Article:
The rider had sat motionless on his horse for an hour or more. The stand of pines located to his right, and a third of the way down the hillside, had been his choice as the best place to stop. He knew that it's background would help hide his presence from any unfriendlies that might be looking from below, or from the east.
Newcomers to the west would have been puzzled by his behavior, for there had not been the slightest sound or movement to indicate that danger might be imminent. The rider had lived on the frontier for many years, and had developed instincts that went beyond what he saw or heard. Had someone been along to question his caution, he could not have explained it. He just knew. One impatient move, and he would not live to see the sunset that night.
Off to his left, a bit of movement caught his eye. A rabbit was working his way down the hillside, obviously headed for the water hole at the bottom of the hill. Suddenly, the rabbit stopped almost in mid jump, and darted into the cover of a clump of brush to his left.
Ignoring the sting of the sweat burning his eyes from the mid-day heat, the man slipped his knife from it's cloth scabbard on his belt, and held it alongside his leg in a fashion designed to keep the sunlight from reflecting off the blade.
Like the rider, his horse had spent most of his life in this country, and his own instincts were even more pronounced than those of his rider. Those instincts made the difference this day. The rider saw the ears of his horse lift, and his head turn quickly to this right. Forewarned, the rider turned quickly in the saddle, and the knife of the Ute warrior made only a surface cut on the rider's shoulder, rather than being driven deep into his back as intended.
The warrior had no sooner fallen to the ground beside the horse, than he began scrambling to his feet. Given another second, and he would have made it. However, the rider had immediately left the saddle in pursuit of his attacker. Before the Ute could rise to his feet, the razor sharp knife of the rider did it's work, and the Indian's lifeless body dropped to the ground.
The rider instinctively knew there would be more than one attacker. No sooner had he disposed of the first one, than he spun around to face the next Ute warrior. As his eyes searched for movement, an arrow went into his right side, causing him to bend over briefly from the burning pain.
The horse displayed the same discipline as his rider. Despite the attack, he had not moved an inch. That allowed the rider to pull a pistol from the scabbard looped around the saddle horn. The warrior was preparing to send a second arrow his way when a bullet from the pistol sent him on his way to the hunting grounds that awaited all warriors who suffered death bravely.
With his eyes scanning the cover around him, the rider led his horse to the thickest cover available in the immediate area. There he waited to see if there would be another attack. Within the hour, he watched wildlife began to move down toward the water hole, an indication that whatever other Indians had been there, had moved on. The rider was not surprised at their decision to move on. To have two warriors killed in a surprise attack on one man, would most likely be considered to be a sign of bad medicine, and reason enough to leave by the rest of the war party.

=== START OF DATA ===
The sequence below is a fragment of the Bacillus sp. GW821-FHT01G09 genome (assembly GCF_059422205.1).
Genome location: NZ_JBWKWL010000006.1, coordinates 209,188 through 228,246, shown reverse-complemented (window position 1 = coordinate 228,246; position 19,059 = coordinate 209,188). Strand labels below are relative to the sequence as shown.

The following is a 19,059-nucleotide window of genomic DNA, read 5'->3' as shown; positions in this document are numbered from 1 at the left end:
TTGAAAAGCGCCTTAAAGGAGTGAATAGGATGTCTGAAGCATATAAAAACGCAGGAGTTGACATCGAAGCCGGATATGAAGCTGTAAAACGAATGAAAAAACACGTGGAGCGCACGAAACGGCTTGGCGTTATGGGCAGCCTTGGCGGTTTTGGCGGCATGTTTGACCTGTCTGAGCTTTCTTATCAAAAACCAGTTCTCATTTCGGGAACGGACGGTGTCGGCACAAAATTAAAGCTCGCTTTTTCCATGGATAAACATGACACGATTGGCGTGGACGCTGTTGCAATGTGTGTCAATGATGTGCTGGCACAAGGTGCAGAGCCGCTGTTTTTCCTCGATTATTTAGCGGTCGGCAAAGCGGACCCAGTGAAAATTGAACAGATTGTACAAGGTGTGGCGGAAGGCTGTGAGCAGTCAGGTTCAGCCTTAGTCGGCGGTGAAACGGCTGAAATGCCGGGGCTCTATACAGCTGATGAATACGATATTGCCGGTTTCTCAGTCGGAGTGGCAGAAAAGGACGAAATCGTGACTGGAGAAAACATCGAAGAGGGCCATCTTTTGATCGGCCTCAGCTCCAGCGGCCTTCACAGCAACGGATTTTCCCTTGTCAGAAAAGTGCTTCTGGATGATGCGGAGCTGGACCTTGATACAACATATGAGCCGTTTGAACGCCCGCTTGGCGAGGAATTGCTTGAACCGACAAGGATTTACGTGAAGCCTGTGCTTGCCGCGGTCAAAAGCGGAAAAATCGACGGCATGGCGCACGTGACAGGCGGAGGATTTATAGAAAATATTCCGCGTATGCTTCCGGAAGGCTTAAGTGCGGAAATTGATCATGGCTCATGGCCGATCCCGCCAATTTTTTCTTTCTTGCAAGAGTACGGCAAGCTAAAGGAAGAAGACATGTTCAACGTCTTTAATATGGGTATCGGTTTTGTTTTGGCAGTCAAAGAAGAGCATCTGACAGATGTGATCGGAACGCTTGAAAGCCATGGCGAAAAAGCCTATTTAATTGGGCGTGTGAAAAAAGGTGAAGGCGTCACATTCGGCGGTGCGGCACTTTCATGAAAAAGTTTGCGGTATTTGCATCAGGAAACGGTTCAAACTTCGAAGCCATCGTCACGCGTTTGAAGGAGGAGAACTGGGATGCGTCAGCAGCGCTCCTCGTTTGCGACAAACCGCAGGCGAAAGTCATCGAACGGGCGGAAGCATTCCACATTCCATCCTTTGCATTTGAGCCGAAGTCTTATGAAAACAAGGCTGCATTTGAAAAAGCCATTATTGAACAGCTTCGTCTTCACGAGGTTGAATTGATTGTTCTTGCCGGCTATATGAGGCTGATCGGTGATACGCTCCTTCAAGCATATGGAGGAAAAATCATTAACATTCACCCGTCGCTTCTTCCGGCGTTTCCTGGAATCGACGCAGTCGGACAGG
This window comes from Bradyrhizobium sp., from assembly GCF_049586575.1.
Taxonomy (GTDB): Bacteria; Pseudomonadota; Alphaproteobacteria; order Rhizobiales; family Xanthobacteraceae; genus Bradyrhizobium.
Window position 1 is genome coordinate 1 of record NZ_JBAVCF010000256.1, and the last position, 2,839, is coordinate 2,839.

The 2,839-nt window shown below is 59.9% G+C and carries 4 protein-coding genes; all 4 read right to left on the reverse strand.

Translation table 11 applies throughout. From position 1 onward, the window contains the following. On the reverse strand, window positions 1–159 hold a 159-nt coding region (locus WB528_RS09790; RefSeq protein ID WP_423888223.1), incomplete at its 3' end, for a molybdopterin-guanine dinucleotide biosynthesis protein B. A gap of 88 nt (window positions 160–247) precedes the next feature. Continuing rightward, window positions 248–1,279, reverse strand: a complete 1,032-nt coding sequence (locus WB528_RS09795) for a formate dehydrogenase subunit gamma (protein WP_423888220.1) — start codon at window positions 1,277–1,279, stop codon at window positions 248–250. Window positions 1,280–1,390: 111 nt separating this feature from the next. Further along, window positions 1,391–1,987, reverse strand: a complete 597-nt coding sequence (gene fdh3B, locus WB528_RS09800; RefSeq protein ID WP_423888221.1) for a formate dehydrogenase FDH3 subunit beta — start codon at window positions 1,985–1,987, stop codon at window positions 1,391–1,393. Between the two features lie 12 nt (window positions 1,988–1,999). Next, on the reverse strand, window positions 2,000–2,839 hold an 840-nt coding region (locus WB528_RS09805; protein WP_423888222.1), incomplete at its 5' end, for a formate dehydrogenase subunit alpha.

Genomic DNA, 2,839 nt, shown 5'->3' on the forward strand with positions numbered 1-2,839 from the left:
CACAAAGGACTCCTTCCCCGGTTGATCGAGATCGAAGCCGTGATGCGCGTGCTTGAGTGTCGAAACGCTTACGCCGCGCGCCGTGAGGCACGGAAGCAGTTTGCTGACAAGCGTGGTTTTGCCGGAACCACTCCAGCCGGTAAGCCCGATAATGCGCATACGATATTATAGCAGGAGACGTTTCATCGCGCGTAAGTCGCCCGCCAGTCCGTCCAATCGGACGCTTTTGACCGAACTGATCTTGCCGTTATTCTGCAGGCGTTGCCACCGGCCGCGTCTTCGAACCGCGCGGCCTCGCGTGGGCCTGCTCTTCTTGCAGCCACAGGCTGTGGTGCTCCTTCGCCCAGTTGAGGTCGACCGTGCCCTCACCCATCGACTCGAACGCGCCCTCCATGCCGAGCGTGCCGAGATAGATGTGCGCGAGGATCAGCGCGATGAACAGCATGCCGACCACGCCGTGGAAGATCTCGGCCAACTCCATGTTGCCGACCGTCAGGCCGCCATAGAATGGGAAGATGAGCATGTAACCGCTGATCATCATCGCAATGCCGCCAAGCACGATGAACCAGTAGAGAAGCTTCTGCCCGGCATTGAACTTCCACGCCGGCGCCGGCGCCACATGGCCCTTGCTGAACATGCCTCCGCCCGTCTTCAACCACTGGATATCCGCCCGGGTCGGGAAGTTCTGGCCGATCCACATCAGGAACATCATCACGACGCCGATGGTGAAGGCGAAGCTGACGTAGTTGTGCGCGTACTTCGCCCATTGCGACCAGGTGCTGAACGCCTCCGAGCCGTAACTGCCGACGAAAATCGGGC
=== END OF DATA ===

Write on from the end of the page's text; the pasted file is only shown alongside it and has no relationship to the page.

When the sun went down, the rider and his horse moved on down to the water hole. After allowing his horse to drink, the rider refilled his canteen and water bag. While his mount grazed on some good grass near the water hole, the rider took the edge off his hunger with some of the cold flour that he carried in his saddlebags for times when food was in short supply. There was game around the water hole, but a rifle shot might well bring the Ute party back. He had been hungry many times and survived. Better alive and hungry, than dead with a full stomach.
After his horse had been given enough time to eat his share of the new grass, the rider moved about fifty yards away from the water and picked a likely spot to spend the night. Before turning in, he used his knife to cut the arrow shaft off, leaving the arrowhead itself buried in his side. It didn't seem to be in a vital area, and any attempt by him to cut it out, would probably leave him to weakened by the loss of blood to defend himself. He would make do for now, and remove the arrow at a time better suited for his safety.
A days ride east of the Wind River mountain range, he ran into the campsite of a group of trappers. One of the men had a Cheyenne squaw, who claimed to have experience in removing arrowheads. With a few of the trappers holding the rider down to keep him from moving while she cut, she worked quickly, and it was soon removed as well as could have been expected from any surgeon.
The next morning he had just ridden south when another trapper rode into their camp from the east. After hearing the story of the rider's attack, and the removal of the arrow head from his side, the newly arrived trapper said. "Sounds like a man with the bark on. Did he give his name?"
"Aye", answered a tall trapper with a Scottish accent. "I've seen him before. He's a man to ride the river with. Goes by the name of Dover."